After ordering my entree, I reached into my bag so I could check on the status of a high blood sugar. I’d overtreated earlier that afternoon and wanted to see how I was coming down. When I pressed down on the black power button, nothing happened. Hmm. I pressed again. Nothing. I pressed a little harder and a little longer. The Dexcom started booting up, as if it had been turned off.
That’s strange, I thought. When it was powered up, it prompted me to enter the time and date. When it got to the trend graph, there’s was nothing. There was nothing on the graph. The entire day had been erased. All my data was gone.
I showed Erik the receiver, perplexed at the missing data. I’ve never heard of this happening. Then the receiver buzzed, asking me to start a new sensor. Well, that’s awesome, I thought. We’re getting ready to go to a show after a dinner and I need to start a new sensor? I was so annoyed.
I started up a new sensor, hopeful that I’d have enough time to boot up the sensor before the play started. I put the receiver back in my bag and went back to dinner.
A little while later, I heard my receiver alarm. Startled by the alarm coming from the sensor still warming up, I took my receiver out of my bag. It was a high alert. I looked at the trend graph. The receiver had completely restored my blood sugars. I cleared the alarm, put my receiver back in the bag.
After dinner, Erik and I were walking around downtown Minneapolis and I decided to look and see how my blood sugars were doing after dinner. So I reached into my bag and fished out my receiver. But there was nothing. My graph was blank yet again, and the pie graph showing the warm-up was bigger. I couldn’t believe it!
Frustrated, I tossed the receiver back in the bag and we continued walking around Gold Medal Park. Eventually we made our way into the Guthrie Theater for our show. Suddenly I heard my receiver alarming. I was completely bewildered: a warming up receiver should not be alarming! I took out the buzzing receiver and it was telling me that my blood sugar was high.
Completely annoyed with constant back-and-forth with the receiver and not wanting to deal with this as we were starting our show, I turned off the receiver entirely. I decided I would just test during the intermission to see how I was doing instead of relying on this stupid receiver. I shut off the receiver and put it in my bag.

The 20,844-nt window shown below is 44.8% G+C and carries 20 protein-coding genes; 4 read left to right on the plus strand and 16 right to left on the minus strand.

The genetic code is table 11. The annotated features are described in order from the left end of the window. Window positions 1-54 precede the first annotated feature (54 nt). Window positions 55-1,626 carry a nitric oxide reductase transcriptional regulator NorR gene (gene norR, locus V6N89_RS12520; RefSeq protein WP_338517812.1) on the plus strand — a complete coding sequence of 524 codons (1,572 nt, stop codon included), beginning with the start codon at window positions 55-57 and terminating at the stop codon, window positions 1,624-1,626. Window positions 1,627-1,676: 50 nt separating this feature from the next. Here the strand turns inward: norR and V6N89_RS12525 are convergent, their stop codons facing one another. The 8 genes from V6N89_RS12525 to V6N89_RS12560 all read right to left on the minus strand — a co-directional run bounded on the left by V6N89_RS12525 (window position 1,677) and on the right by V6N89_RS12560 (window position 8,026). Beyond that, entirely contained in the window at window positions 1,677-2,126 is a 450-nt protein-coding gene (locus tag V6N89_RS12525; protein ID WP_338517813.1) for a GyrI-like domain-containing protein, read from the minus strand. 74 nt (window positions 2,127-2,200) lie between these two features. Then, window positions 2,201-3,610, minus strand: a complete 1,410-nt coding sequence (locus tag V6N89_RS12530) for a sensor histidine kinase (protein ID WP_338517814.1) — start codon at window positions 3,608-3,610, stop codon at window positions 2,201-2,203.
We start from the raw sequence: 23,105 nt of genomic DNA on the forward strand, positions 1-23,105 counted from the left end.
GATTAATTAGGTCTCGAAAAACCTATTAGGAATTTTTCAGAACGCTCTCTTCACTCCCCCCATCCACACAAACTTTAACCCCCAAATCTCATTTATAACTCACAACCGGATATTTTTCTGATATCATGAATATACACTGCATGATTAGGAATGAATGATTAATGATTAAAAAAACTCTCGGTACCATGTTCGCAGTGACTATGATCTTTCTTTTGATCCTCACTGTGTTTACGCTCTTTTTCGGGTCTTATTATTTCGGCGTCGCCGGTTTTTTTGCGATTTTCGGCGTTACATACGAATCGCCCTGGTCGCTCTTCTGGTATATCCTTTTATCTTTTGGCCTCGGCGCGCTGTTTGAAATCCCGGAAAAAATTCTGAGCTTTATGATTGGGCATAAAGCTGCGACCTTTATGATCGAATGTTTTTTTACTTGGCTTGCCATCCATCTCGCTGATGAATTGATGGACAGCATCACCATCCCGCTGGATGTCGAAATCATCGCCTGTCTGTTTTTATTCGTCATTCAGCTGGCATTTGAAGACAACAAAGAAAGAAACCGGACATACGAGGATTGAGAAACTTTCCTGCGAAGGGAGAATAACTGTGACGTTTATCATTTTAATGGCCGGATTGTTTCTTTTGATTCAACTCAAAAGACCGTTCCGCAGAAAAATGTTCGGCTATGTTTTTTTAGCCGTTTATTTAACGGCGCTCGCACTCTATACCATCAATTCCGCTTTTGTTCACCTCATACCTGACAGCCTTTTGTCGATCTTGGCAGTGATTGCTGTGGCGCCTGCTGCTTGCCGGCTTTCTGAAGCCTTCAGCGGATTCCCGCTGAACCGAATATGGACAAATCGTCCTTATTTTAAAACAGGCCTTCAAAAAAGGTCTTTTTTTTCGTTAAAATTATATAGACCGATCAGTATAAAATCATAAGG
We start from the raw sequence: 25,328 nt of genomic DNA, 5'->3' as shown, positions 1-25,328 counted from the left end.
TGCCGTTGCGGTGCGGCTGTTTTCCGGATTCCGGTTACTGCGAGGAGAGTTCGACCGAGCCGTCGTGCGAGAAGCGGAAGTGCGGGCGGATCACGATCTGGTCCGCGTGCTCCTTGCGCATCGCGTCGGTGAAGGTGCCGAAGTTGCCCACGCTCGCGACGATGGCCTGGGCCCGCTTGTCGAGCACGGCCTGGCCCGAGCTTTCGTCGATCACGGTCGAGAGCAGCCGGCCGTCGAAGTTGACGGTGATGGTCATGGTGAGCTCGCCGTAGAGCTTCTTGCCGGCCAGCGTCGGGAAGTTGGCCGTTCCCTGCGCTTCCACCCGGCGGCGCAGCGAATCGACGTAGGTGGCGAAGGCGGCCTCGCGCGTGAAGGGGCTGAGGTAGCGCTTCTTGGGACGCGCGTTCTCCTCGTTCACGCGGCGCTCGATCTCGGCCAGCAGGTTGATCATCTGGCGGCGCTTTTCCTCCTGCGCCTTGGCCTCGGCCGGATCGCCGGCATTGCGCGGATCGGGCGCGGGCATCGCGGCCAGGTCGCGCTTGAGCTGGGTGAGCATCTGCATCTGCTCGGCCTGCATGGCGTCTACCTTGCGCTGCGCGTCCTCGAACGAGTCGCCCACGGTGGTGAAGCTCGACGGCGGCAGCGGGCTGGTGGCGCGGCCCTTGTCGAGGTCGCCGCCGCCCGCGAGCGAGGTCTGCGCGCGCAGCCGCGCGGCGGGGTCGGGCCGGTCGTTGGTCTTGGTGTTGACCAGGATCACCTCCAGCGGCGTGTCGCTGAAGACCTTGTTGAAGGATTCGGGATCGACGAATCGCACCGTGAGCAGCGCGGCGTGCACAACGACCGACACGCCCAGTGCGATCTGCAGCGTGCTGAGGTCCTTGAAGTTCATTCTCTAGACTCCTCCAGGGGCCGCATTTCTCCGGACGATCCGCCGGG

As we sat down in our seats and settled in for the show, the receiver started alarming.
What. The. Hell. Is. Going. On.
The receiver was on. And it was asking me to calibrate.
“I already turned this off,” I told Erik, flabbergasted and a little concerned that my Dexcom receiver had somehow spontaneously turned on.
I decided to ignore the receiver and I turned it off again. I did test my blood sugar to make sure I was doing okay post-dinner, and I tested again during the intermission. The receiver stayed blissfully silent.
On our way home after the show, I decided it was time to take the receiver out and see if I could figure out what was going wrong with it. I thought about how to explain what was going on to the Dexcom Facebook group, and I figured I would need to call Dexcom in the morning. Not only was it randomly losing my data, but it was also turning on and off at will.
I took out the receiver and turned it on. At first it couldn’t communicate with the transmitter, but after a few minutes it reconnected. Unfortunately, it was back to its amnesiac state, completely void of any data. And it was asking me to calibrate.
“I think my receiver is possessed,” I said.
So I took out the case for my PDM and unzipped it. I took the PDM out, but as I did that I noticed there was something else in my PDM bag. Another small, black device. I took it out.
It was a Dexcom receiver.
In my right hand was a Dexcom receiver. In my left hand was a Dexcom receiver.
I had two Dexcom receivers with me!
I turned on the second receiver. It was my current receiver, which had been properly tracking my blood sugar the entire evening except for the two hours while we were at the show when I had turned it off.
Somehow my original Dexcom receiver, the one I stopped using last month after it stopped being able to charge with the USB cable, had found its way into my bag. So I had a Dexcom receiver that hadn’t been used in over a month along with my current Dexcom receiver. Every time I looked at my Dexcom receiver, I was looking at a different receiver!